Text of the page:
July 5th: Proper Nine, the Fifth Sunday after Pentecost

Susy Hessel is a lay preacher at St. Hilda St. Patrick and is a mental health counselor. This sermon was preached based on the below manuscript. The gospel text was Matthew 11.16-19, 25-30.

Have you ever felt ignored, like you didn’t exist? You know you haven’t done anything wrong but no one seems to listen to you. It feels like you are invisible. You speak out but you are not seen. No one seems to hear you. But deep inside you lives a powerful voice and you have to let that loud voice free and speak the truth.

We are hearing the dismissed voices of the world at this very moment in time. A revolution began May 25 th when a black man named George Floyd was murdered by police. His death has now been witnessed by millions of people and has become a personal tragedy. He was begging for his life but was not heard. We witnessed the callous arrogance of the perpetrators as they acted out the sins that live in their hearts and the dysfunctional system that has allowed such atrocities to happen with little recognition. George was ignored and not listened to. He died needlessly while begging to be heard. The breath of Christ, the Ruah was extinguished all because of the color of his skin.

George’s death has made us all acutely aware that we are also a part of the problem. This civil rights movement has made us all face the stark reality that either we have been silenced or we have been complicit in silencing others. Only now are we beginning to acknowledge the inherent discrimination that has been a way of life for hundreds of years.

Last week Jesus sent his disciples out to a land of systemic turmoil to be social activists and teach his message of love. They were met with opposition by non-believers but they persisted with hope and their message of peace.

Jesus’s came to disrupt and eliminate a system that was only beneficial to the rich and powerful. To create change we have the exhausting task of evaluating the system and recognize the sins we have committed that have contributed to perpetuating it.

Christ said “Come to me, all you that are weary and are carrying heavy burdens, and I will give you rest. Take my yoke upon you and learn from me; for I am gentle and humble in heart, and you will find rest for your souls. For my yoke is easy, and my burden is light.”

Yoke is a funny word, it is wood crosspiece that goes over the necks of two animals and attached to a plow so they will so they will not wander from the path set out by their master. And historically It was used to describe slaves as yoked to their master and the political laws of the day restricted them from having a voice or free will.

Jesus invites us to come to him with our sins of complicity, persecution and oppression. We are given the chance to let go of our arrogance and sense of entitlement and become vulnerable and humble. It is in our willingness to explore our ignorance that we are led to spiritual awareness and away from our intellect and the idea that we have all the answers.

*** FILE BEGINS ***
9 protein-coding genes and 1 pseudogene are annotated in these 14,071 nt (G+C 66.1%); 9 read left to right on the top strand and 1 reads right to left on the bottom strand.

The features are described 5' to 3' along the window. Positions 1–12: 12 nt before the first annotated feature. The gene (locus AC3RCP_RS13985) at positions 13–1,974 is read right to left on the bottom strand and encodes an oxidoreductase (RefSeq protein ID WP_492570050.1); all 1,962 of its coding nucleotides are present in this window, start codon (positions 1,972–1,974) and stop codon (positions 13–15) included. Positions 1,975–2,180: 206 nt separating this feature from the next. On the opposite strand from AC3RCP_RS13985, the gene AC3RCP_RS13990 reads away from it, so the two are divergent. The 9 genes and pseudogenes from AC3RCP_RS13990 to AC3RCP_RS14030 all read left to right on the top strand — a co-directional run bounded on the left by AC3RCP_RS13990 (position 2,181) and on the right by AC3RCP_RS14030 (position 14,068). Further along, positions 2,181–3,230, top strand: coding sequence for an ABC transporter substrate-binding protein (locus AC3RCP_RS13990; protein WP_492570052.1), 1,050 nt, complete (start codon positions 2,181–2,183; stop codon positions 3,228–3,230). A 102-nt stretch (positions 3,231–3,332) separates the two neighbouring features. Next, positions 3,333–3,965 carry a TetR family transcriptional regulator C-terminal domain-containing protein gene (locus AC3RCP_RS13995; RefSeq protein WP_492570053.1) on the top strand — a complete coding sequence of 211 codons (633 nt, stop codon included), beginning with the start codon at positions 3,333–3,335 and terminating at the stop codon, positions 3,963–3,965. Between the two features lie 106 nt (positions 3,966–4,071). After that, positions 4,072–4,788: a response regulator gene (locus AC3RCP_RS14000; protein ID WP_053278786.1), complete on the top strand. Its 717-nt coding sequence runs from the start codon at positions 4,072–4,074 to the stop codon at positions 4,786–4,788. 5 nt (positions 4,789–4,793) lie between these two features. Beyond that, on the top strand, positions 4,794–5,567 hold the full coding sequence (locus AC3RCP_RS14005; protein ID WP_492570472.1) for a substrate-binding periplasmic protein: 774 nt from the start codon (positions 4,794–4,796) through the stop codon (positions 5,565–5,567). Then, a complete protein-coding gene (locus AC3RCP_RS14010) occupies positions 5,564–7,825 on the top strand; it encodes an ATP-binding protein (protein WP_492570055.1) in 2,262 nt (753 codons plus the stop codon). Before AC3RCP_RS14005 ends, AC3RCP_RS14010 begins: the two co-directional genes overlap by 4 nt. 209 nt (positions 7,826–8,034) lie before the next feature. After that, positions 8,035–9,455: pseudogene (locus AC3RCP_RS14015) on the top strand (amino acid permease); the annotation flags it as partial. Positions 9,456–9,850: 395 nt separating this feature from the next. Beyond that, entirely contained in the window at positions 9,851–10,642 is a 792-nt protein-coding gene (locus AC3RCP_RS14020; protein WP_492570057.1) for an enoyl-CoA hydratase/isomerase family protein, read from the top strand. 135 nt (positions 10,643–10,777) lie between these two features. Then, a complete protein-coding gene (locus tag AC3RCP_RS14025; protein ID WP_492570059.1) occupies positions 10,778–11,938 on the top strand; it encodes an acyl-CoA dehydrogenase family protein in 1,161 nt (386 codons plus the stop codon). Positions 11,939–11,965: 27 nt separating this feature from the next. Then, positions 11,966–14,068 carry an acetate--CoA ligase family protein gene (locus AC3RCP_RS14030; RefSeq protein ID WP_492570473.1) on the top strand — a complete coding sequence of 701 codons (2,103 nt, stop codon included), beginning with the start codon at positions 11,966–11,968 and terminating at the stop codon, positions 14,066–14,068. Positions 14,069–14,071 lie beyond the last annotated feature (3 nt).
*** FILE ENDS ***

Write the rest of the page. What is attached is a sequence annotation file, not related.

Taking the yoke of Jesus is to accept into our hearts his invitation to Gods guidance and direction and denounce systemic hatred that demeans and discards our valuable brothers and sisters. Infernos may live in our hearts but are we willing to bring our anger and distrust to God and honestly open our hearts to fighting for love? The yoke of Jesus is a yoke of loving service and peace.

As activists in the name of Christ we must be willing to have the weight of our sense of security and self-centeredness challenged and transformed. We are all a part of creating the damage of racism and we must be a part of healing the divide that is so deeply ingrained in our society.

Come to me all who are weary and carrying heavy burdens, learn from me and I will give you rest for your soul. We carry a heavy load when we close our eyes to the existence one of Gods creations. Bring your guilt and justifications and find rest and receive God’s grace and spiritual knowledge.

The dichotomy of creating discomfort and dis-ease to effect change and the idea of doing this in a way that is free of having to prove ourselves is confusing. There are risks involved and action is required because the spiritual rest offered in the yoke of Christ is not idle. Rest doesn’t mean go home, put our feet up and watch a movie. It means knowing when to use our voice and when to get out of the way so those who have been silenced can speak. It means taking risks and acting with compassion and mercy. Breathing is easy when the yoke of a master is removed from our necks. It means accepting the loving discipline and direction of Christ. George Floyd would have been able to breathe if his perpetrators had looked past their arrogance and embodied an open heart of love.

We find hope when we begin to fight for a cause and not against an enemy. It is God’s grace that gives us the spiritual knowledge to live the fervor and magnetic energy that is instilled in the peace and love in our hearts. Let’s be activists out into the world unencumbered by our burdens and fueled by freedom and peace in our souls. We are the embodiment of change so let’s take action. Go out and let love be seen and heard.

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